DON'T underestimate the chances of David Beckham coming to the A-League. Despite the insistence of Beckham's representatives on Friday night that their client had ''no plans to play in Australia'', talks on a move are a whole lot more advanced than any of us have given credit for.
Now for the really good news. Should Beckham actually come to Australia, football in this country will reach a level it has never known. The impact on the game is beyond measurement and, for the moment, beyond comprehension.
A sport that has long laboured in the shadows of AFL and rugby league would threaten to break open that duopoly, at least for the duration of his stay. Imagine that.
The legacy of Beckham's arrival - combined with Alessandro Del Piero, Emile Heskey and Shinji Ono already being here - would surely be more than enough to ignite an entire nation's interest. Whichever club he ended up in would become an overnight global sensation, just as the Los Angeles Galaxy became when Beckham signed for the club in 2007.
If all goes to plan, Beckham will arrive early next month, as soon as all his commitments with the Major League Soccer are completed. His six-year stint in the US has been a major success but the word from those in the know is that he's looking for somewhere new.
As soon as the 37-year-old's interest in Australia became known, player agent Lou Sticca tried to tip-toe quietly to Football Federation Australia to gauge their interest. Besides, there was only one man who could pay for Beckham, especially if he wanted to come to harbour city: FFA chairman Frank Lowy.
As Del Piero is at Sydney FC, there's little chance of Beckham going there. The Western Sydney Wanderers, however, are right in the running. As the FFA owns the Wanderers, Lowy would have to pay for Beckham himself. There could be no better donation he could make to the game.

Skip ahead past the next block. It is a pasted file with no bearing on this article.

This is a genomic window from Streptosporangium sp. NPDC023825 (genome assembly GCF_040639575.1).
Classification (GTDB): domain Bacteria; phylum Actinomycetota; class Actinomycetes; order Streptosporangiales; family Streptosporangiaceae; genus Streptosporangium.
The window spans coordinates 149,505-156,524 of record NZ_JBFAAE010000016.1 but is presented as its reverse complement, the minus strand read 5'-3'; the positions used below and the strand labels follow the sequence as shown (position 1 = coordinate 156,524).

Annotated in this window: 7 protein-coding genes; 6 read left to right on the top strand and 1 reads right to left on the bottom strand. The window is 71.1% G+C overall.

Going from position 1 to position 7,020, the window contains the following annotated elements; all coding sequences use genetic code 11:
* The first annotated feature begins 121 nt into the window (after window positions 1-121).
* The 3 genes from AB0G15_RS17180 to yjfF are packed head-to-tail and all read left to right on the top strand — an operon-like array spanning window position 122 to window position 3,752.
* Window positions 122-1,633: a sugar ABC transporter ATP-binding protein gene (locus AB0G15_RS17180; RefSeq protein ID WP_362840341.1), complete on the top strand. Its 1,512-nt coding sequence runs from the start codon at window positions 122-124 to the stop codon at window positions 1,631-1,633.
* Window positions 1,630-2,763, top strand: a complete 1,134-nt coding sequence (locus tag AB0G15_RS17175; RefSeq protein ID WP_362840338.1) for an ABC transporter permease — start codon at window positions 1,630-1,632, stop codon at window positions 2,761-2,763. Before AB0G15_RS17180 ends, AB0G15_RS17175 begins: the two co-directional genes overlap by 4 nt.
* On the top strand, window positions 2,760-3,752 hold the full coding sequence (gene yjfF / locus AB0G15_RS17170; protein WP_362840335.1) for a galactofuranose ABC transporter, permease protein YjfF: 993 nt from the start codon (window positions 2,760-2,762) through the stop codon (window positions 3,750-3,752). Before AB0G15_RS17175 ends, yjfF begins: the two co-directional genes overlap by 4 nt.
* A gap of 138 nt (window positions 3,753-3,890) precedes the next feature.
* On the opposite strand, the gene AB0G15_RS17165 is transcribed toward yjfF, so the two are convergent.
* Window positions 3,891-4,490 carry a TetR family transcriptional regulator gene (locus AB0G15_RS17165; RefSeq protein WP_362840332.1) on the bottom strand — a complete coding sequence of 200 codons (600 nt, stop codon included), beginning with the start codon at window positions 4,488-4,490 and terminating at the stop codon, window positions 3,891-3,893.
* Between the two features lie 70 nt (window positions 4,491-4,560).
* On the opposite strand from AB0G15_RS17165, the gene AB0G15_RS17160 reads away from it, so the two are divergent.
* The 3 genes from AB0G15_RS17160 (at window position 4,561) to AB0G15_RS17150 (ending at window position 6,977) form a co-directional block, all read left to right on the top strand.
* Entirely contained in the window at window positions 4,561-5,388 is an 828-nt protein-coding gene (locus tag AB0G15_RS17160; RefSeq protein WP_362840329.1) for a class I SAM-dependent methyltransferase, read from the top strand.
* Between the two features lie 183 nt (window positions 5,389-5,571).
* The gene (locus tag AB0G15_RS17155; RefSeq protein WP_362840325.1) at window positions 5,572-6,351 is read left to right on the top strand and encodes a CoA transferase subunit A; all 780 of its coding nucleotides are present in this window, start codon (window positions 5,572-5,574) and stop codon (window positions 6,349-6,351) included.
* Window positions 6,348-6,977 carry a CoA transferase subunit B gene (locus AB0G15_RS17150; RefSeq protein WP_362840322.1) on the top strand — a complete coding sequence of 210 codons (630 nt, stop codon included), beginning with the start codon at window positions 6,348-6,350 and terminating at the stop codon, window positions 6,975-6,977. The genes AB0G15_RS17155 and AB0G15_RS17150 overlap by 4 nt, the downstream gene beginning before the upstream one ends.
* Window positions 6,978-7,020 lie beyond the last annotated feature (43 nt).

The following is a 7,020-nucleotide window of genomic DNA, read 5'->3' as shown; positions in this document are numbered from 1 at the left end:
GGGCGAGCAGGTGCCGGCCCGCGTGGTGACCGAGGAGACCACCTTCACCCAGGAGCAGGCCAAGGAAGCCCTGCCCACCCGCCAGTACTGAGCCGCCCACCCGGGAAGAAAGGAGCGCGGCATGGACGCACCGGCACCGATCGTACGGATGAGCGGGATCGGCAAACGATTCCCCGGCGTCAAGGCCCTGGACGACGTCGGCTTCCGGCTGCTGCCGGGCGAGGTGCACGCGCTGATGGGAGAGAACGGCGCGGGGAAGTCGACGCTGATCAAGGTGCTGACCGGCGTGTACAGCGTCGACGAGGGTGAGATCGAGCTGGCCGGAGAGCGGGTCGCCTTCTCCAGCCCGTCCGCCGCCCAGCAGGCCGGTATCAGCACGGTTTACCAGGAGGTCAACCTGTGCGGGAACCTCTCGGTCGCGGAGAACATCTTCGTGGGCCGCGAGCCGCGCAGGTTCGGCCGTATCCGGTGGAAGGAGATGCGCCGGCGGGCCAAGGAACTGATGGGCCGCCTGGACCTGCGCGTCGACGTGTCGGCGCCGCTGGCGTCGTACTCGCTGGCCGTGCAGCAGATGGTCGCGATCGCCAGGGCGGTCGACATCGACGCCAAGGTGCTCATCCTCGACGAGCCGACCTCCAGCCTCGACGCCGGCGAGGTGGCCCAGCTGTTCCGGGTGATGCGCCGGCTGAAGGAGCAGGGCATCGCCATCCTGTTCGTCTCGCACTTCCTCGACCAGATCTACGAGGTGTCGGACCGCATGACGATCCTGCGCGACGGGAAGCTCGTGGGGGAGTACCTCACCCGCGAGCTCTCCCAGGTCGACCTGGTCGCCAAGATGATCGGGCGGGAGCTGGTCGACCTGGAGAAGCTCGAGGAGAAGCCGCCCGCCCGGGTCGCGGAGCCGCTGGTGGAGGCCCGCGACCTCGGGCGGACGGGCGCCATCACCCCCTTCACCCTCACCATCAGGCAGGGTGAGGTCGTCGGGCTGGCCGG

Brisbane are second favourites. The Bakrie Group can afford the deal and they'd eagerly hawk his image across Asia. Perth say they want him but would have to move their matches for the rest of the year. Neither Melbourne club would likely have enough money; a similar fate for Central Coast, Wellington and Adelaide. Nathan Tinkler's declining fortune rules Newcastle out.
The next 24 hours are critical. How the news is received will play a big part in whether talks will progress.
So, how did this all happen? Having left his legacy in England, Europe and North America, he's ready to add another special - and possibly final - chapter to his extraordinary career. Crucially, the difference between Australia and other markets is that Beckham's arrival could alter not just the A-League but the whole sport immediately. As it was for Del Piero, seeing the game grow is a compelling factor.
Beckham's brand is managed by Simon Fuller, a man intimately versed in the art of promotion.
It's no secret how much progress Beckham and his wife Victoria have made in the superstar-hungry markets of Japan, China, Indonesia, India and Thailand. However, whether the ex-Manchester United star would want to take his young, English-speaking family to such countries remains unknown. Instead, he could easily serve those markets from here.
His management likes Australia because it ticks the most boxes. Family wise, it's the easiest of the lot. He's still good enough not only to play at the A-League level but to be among the top few players. There's no risk of embarrassment.
It goes without saying that Beckham's team have noted how Del Piero has been welcomed. They've been impressed at how he's been feted and the huge impact he's had on crowds and media interest. Not to rain on Del Piero's parade, but Beckham's appeal - especially to non-football fans - would be considerably bigger.